Pied Piper releases PSI Internet Lead Effectiveness industry study

BMW motorcycle dealerships ranked highest in the 2018 Pied Piper PSI Internet Lead Effectiveness (ILE) industry study, which measured how motorcycle and UTV dealerships responded to customer inquiries received through dealership websites. Study rankings by brand were determined by the Pied Piper PSI process, which ties “mystery shopping” measurement and scoring to dealership sales success.

Dealerships selling Polaris’ Indian motorcycle brand were ranked second, followed by Ducati, Husqvarna, Triumph, Kawasaki and Yanmar. Brands that improved the most from year to year were Ducati, Kawasaki, Triumph, Indian and BMW. Brands suffering a decline from year to year were Harley-Davidson and Yamaha.

Pied Piper sent customer inquiries through the individual websites of 3,175 dealerships, asking a question about a vehicle in inventory, and providing a contact name, email address and local telephone number.  Pied Piper then evaluated how the dealerships responded over the next 24 hours. Nineteen different measurements generated a dealership’s PSI-ILE score.

2018 marks the first time that outdoor power equipment brands selling UTVs were included as part of this study. In contrast, Powersports brands selling motorcycles have been measured annually for each of the past three years, and most Powersports brands improved their performance substantially from 2017 to 2018. For 2018, Powersports brands captured nine of the ten highest rankings, with seven brands achieving double-digit percentage improvement in their PSI-ILE score from 2017 to 2018.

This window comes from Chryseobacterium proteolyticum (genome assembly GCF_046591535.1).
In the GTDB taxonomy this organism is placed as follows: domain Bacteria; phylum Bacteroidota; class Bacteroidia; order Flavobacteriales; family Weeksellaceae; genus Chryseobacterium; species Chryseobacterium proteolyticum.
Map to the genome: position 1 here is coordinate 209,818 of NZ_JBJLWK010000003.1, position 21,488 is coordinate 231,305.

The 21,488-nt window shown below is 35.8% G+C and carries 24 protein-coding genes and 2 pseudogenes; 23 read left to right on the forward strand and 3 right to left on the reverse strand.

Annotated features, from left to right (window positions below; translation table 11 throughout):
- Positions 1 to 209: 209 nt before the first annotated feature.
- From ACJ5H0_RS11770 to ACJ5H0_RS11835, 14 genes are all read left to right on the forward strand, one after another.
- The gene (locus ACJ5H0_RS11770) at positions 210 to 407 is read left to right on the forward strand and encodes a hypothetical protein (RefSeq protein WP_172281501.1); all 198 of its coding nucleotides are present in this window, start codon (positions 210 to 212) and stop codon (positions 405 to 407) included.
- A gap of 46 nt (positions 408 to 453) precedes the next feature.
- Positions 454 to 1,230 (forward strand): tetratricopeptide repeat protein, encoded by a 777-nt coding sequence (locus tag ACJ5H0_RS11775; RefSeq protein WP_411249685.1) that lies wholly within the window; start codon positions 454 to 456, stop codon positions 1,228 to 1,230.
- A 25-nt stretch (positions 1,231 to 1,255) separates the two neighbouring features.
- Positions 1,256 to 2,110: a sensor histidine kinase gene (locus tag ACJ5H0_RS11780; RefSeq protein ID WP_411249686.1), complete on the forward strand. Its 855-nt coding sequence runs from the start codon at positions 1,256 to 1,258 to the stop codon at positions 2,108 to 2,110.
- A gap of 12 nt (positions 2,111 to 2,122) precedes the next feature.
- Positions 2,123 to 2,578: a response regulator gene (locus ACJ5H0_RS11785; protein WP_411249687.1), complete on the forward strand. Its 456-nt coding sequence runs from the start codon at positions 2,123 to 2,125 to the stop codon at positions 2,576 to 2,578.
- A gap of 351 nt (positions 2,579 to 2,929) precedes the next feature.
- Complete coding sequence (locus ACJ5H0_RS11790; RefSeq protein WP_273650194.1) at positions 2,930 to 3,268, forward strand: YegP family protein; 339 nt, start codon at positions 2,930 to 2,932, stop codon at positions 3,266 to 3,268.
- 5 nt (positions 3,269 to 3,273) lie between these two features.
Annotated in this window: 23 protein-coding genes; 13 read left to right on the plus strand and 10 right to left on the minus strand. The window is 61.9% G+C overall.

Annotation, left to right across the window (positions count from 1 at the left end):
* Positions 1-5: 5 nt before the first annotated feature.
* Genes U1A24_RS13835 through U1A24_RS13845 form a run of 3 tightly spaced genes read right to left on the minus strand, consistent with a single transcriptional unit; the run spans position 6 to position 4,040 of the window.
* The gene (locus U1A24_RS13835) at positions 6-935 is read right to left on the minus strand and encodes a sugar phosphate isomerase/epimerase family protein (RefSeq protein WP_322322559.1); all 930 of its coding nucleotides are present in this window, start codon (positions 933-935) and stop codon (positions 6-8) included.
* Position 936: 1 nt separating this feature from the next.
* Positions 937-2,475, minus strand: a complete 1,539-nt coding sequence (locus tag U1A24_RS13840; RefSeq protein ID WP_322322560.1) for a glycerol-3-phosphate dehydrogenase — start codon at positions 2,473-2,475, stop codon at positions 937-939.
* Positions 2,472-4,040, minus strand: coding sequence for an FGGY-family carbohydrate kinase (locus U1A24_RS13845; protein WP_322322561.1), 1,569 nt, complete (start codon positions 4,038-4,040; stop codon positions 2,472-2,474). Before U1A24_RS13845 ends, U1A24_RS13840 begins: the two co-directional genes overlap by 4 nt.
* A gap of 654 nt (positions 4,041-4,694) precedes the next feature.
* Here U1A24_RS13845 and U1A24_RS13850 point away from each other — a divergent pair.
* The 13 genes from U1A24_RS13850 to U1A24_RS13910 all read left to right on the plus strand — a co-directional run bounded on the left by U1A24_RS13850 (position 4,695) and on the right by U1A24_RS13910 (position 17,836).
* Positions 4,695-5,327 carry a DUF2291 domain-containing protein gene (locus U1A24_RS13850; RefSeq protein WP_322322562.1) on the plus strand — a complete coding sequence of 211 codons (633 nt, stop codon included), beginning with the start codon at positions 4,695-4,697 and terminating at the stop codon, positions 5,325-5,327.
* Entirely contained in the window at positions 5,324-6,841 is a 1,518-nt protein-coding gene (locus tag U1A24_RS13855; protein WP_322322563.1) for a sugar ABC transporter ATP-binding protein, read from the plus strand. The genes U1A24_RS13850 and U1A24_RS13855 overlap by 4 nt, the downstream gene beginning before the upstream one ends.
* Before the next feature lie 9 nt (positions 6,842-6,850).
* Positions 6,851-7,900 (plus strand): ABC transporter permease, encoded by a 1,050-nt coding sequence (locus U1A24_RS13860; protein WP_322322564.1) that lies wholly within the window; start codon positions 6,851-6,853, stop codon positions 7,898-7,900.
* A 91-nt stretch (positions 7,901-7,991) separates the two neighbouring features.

Response to customer web inquiries varied substantially by brand, and by dealership within each brand. For example, on average only 45% of customers received a personal reply within 24 hours. But more than 60% of Indian, BMW, Ducati and Yanmar customers received a personal reply on average, while less than 30% of HiSun, CFMoto or Toro customers received a personal reply on average.

The following are additional examples of performance variation by brand:

  • How often did the brand’s dealerships fail to respond in any way – not even an automated reply?

o          Failed to respond less than 10% of the time: Can-Am, Harley-Davidson, Honda, Yamaha

o          Failed to respond more than 35% of the time: HiSun, Kubota, Gravely, CFMoto, Club Car, Moto Guzzi

 

  • How often did the brand’s dealerships provide a personal response within 60 minutes?

o          More than 30% of the time: Indian, Honda, Kawasaki, BMW, Ducati

o          Less than 10% of the time: Kubota, Toro, CFMoto

 

  • How often did the brand’s dealerships answer the customer’s specific question?

o          More than 50% of the time: Yanmar, BMW, Ducati

o          Less than 20% of the time: Harley-Davidson, Toro, HiSun

 

  • How well did the brand’s dealership reply emails avoid the customer’s spam/junk mail folder?

o          Landed in customer spam/junk mail folder less than 5% of the time: Suzuki, John Deere, Aprilia, Bobcat, Kubota, Gravely

o          Landed in customer spam/junk mail folder more than 20% of the time: Harley-Davidson, Can-Am

 

  • How often did the brand’s dealerships attempt to contact the customer by telephone?

o          More than 40% of the time: Harley-Davidson, Yamaha, Can-Am